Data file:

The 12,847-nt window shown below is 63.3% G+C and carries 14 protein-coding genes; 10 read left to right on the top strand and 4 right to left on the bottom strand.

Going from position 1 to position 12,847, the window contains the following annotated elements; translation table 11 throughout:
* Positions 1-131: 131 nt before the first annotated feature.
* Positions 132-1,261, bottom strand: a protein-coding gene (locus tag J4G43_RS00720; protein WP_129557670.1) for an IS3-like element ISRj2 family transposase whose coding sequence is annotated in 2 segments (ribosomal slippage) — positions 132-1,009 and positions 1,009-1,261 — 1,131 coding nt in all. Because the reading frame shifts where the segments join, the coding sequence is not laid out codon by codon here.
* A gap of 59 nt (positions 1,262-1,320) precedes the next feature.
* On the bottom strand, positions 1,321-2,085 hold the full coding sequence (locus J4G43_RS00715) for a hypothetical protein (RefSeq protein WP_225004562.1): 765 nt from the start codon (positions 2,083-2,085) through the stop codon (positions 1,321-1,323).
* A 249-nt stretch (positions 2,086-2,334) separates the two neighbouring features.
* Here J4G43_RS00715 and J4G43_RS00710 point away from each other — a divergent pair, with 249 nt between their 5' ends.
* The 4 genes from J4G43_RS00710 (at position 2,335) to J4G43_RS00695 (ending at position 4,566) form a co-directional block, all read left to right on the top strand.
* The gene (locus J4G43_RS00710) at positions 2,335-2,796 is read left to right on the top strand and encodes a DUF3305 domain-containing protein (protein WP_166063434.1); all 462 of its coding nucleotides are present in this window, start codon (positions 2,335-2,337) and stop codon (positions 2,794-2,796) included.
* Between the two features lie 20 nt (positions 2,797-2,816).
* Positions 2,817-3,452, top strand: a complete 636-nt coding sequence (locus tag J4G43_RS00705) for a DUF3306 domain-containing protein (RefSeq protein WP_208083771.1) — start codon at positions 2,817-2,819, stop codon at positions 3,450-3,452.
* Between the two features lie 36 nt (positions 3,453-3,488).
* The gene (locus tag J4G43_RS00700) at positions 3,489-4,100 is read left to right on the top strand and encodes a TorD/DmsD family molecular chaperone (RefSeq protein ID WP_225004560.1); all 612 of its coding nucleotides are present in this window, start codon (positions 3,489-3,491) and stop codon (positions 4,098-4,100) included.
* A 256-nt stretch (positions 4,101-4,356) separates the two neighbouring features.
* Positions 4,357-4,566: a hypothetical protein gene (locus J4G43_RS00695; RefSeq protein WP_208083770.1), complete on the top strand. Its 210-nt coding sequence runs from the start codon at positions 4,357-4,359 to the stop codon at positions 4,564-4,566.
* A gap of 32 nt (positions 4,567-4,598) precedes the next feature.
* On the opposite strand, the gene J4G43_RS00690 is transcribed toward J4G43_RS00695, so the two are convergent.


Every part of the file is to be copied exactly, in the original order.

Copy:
The 12,847-nt window shown below is 63.3% G+C and carries 14 protein-coding genes; 10 read left to right on the top strand and 4 right to left on the bottom strand.

Going from position 1 to position 12,847, the window contains the following annotated elements; translation table 11 throughout:
* Positions 1-131: 131 nt before the first annotated feature.
* Positions 132-1,261, bottom strand: a protein-coding gene (locus tag J4G43_RS00720; protein WP_129557670.1) for an IS3-like element ISRj2 family transposase whose coding sequence is annotated in 2 segments (ribosomal slippage) — positions 132-1,009 and positions 1,009-1,261 — 1,131 coding nt in all. Because the reading frame shifts where the segments join, the coding sequence is not laid out codon by codon here.
* A gap of 59 nt (positions 1,262-1,320) precedes the next feature.
* On the bottom strand, positions 1,321-2,085 hold the full coding sequence (locus J4G43_RS00715) for a hypothetical protein (RefSeq protein WP_225004562.1): 765 nt from the start codon (positions 2,083-2,085) through the stop codon (positions 1,321-1,323).
* A 249-nt stretch (positions 2,086-2,334) separates the two neighbouring features.
* Here J4G43_RS00715 and J4G43_RS00710 point away from each other — a divergent pair, with 249 nt between their 5' ends.
* The 4 genes from J4G43_RS00710 (at position 2,335) to J4G43_RS00695 (ending at position 4,566) form a co-directional block, all read left to right on the top strand.
* The gene (locus J4G43_RS00710) at positions 2,335-2,796 is read left to right on the top strand and encodes a DUF3305 domain-containing protein (protein WP_166063434.1); all 462 of its coding nucleotides are present in this window, start codon (positions 2,335-2,337) and stop codon (positions 2,794-2,796) included.
* Between the two features lie 20 nt (positions 2,797-2,816).
* Positions 2,817-3,452, top strand: a complete 636-nt coding sequence (locus tag J4G43_RS00705) for a DUF3306 domain-containing protein (RefSeq protein WP_208083771.1) — start codon at positions 2,817-2,819, stop codon at positions 3,450-3,452.
* Between the two features lie 36 nt (positions 3,453-3,488).
* The gene (locus tag J4G43_RS00700) at positions 3,489-4,100 is read left to right on the top strand and encodes a TorD/DmsD family molecular chaperone (RefSeq protein ID WP_225004560.1); all 612 of its coding nucleotides are present in this window, start codon (positions 3,489-3,491) and stop codon (positions 4,098-4,100) included.
* A 256-nt stretch (positions 4,101-4,356) separates the two neighbouring features.
* Positions 4,357-4,566: a hypothetical protein gene (locus J4G43_RS00695; RefSeq protein WP_208083770.1), complete on the top strand. Its 210-nt coding sequence runs from the start codon at positions 4,357-4,359 to the stop codon at positions 4,564-4,566.
* A gap of 32 nt (positions 4,567-4,598) precedes the next feature.
* On the opposite strand, the gene J4G43_RS00690 is transcribed toward J4G43_RS00695, so the two are convergent.